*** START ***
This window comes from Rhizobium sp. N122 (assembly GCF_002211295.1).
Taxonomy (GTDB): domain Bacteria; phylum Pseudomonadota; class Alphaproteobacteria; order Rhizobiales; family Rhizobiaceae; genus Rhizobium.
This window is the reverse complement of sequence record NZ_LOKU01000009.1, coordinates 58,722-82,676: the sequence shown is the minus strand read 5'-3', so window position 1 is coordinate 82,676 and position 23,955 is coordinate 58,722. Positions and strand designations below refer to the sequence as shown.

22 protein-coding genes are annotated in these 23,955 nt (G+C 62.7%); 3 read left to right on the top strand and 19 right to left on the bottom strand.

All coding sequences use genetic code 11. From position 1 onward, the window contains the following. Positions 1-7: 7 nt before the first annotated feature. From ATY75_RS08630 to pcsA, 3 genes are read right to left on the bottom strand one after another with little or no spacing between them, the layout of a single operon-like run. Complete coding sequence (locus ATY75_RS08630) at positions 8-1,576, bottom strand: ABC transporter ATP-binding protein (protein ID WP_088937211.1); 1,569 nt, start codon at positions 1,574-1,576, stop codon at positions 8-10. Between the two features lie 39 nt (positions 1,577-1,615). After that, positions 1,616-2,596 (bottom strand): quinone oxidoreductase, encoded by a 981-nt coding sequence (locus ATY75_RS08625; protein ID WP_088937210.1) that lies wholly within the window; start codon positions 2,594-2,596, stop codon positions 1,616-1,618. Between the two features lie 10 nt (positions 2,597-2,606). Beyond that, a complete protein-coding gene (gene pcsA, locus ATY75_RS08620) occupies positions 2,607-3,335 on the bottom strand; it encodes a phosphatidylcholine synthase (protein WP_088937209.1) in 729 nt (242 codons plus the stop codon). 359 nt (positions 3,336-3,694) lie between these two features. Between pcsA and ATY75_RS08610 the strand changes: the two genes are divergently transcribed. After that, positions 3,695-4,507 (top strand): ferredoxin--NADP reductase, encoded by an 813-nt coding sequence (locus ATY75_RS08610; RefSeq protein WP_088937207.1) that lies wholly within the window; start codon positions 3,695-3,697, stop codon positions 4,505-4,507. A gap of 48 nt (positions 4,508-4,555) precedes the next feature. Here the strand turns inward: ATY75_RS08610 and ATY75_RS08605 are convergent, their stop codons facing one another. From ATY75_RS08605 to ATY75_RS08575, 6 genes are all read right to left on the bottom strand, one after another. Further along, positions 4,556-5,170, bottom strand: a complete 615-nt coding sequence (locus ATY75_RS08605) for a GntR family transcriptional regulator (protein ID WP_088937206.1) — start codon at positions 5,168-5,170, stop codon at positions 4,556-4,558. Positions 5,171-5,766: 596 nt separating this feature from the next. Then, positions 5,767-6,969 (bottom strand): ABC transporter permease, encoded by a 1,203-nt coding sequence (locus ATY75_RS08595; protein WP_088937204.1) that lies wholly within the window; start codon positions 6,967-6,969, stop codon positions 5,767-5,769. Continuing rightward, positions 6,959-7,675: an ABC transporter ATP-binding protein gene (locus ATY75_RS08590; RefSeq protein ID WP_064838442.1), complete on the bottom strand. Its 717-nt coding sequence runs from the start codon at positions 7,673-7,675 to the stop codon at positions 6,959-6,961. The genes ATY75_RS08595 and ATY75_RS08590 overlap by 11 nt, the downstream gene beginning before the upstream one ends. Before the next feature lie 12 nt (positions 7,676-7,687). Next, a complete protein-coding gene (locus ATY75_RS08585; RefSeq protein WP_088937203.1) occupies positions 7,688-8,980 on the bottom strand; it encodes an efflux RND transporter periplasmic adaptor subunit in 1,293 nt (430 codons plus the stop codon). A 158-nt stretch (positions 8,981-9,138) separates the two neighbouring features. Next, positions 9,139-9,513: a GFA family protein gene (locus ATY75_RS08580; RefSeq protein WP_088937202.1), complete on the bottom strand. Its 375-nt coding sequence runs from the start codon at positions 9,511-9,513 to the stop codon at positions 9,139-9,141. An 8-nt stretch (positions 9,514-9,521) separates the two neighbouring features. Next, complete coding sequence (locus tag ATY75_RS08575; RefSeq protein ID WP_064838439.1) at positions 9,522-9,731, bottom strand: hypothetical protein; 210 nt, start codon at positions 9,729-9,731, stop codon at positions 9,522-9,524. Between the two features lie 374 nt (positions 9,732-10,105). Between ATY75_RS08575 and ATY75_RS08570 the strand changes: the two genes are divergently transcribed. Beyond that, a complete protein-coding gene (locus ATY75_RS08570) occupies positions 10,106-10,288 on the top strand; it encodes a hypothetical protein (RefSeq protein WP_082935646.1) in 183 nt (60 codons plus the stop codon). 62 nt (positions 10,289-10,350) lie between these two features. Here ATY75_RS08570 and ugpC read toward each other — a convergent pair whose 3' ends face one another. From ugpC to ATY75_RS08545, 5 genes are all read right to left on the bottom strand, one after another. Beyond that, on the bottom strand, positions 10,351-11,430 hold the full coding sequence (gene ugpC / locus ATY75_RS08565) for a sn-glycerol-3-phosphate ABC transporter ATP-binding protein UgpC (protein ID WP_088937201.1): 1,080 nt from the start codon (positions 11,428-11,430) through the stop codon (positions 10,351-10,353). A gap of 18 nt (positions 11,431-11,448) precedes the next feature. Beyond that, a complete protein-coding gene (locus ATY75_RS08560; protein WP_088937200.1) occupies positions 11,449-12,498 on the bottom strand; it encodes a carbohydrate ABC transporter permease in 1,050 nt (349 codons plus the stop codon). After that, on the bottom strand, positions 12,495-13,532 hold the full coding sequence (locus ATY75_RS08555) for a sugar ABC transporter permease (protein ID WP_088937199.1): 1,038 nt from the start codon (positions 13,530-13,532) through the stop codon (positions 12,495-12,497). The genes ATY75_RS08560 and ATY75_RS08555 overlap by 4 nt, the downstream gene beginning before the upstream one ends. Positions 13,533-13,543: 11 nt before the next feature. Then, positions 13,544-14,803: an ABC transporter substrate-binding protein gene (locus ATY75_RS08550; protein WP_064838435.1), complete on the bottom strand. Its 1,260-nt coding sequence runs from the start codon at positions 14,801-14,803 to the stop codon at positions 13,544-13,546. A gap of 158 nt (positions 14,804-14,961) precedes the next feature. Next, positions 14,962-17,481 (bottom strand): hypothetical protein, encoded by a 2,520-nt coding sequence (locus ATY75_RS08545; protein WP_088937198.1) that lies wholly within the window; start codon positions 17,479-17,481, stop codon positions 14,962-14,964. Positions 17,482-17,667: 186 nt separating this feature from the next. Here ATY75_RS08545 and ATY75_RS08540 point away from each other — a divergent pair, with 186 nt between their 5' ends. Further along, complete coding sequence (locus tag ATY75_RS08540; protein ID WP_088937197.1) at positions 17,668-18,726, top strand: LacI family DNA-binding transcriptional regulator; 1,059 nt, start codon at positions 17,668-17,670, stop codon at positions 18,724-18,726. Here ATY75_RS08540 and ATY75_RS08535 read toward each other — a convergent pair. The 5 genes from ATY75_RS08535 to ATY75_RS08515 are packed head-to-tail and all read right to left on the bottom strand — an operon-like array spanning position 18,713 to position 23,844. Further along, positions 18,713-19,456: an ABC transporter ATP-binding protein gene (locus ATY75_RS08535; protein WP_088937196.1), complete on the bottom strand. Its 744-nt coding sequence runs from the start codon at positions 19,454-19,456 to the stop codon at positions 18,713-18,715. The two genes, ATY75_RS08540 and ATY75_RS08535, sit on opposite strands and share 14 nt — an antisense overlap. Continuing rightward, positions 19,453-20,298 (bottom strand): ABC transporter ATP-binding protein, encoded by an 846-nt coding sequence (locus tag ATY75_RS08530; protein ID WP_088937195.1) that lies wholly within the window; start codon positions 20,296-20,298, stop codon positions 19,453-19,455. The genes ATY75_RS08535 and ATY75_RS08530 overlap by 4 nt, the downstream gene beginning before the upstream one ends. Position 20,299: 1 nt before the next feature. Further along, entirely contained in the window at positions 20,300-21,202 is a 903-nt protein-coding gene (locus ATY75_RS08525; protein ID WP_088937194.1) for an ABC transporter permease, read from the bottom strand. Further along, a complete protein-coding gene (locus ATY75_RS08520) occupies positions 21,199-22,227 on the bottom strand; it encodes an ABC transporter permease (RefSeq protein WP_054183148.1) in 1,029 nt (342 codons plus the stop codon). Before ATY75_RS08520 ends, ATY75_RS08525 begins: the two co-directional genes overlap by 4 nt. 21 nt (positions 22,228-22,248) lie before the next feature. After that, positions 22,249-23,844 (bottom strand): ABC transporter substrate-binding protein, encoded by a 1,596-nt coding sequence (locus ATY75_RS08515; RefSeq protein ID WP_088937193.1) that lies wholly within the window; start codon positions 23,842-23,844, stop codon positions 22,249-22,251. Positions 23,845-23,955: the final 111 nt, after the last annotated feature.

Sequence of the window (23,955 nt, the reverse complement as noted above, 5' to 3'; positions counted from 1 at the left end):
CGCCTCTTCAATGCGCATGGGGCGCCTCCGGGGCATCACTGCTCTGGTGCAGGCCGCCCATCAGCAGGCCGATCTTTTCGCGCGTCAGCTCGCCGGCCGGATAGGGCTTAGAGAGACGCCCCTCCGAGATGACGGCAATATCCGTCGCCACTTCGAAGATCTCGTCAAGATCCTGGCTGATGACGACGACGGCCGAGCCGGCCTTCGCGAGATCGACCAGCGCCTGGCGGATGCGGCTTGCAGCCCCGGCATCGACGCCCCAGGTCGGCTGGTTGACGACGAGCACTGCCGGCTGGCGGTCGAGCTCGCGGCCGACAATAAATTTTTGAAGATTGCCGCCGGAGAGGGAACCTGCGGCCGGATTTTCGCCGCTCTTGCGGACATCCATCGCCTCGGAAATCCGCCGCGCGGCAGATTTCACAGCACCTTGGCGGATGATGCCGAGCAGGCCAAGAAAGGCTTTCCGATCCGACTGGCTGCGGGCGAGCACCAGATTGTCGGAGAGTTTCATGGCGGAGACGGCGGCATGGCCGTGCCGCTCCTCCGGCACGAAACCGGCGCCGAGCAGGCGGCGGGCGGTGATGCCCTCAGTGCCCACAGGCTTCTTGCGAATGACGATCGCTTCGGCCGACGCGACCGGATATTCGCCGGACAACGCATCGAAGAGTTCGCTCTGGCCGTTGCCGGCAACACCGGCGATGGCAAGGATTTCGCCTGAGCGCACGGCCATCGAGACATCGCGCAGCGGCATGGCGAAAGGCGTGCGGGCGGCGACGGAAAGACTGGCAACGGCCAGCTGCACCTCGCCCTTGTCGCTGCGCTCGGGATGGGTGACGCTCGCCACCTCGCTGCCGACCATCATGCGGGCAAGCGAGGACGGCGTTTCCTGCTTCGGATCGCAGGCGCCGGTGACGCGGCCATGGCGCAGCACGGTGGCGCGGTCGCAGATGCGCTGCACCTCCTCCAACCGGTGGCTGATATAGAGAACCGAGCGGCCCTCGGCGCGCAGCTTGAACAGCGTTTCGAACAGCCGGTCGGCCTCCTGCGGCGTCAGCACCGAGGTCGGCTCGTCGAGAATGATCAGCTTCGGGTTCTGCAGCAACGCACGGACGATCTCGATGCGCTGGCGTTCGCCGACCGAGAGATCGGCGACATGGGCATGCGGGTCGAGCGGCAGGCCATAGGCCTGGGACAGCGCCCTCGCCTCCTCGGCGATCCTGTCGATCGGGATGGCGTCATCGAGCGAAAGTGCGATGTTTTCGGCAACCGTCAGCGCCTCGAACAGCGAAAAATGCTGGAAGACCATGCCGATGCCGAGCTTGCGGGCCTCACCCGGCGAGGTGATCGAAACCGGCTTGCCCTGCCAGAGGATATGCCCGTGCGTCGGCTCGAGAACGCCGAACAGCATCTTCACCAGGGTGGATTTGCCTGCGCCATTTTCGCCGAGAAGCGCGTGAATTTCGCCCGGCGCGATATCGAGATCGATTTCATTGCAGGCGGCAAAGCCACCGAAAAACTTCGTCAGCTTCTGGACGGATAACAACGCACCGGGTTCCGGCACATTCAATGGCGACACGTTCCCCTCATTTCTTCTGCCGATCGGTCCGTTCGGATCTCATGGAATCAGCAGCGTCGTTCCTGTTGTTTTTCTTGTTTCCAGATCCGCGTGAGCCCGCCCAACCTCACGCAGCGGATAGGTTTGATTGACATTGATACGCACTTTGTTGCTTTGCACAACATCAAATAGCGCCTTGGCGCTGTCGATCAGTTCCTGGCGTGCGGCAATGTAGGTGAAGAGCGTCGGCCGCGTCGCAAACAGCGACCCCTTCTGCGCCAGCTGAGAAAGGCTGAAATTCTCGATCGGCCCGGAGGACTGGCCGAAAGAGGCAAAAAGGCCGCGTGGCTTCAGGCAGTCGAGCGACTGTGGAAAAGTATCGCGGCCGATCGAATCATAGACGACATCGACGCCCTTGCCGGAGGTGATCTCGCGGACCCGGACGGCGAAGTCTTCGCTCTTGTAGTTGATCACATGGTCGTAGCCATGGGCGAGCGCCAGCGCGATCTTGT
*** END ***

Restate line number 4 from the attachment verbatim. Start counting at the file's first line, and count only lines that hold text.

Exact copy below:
22 protein-coding genes are annotated in these 23,955 nt (G+C 62.7%); 3 read left to right on the top strand and 19 right to left on the bottom strand.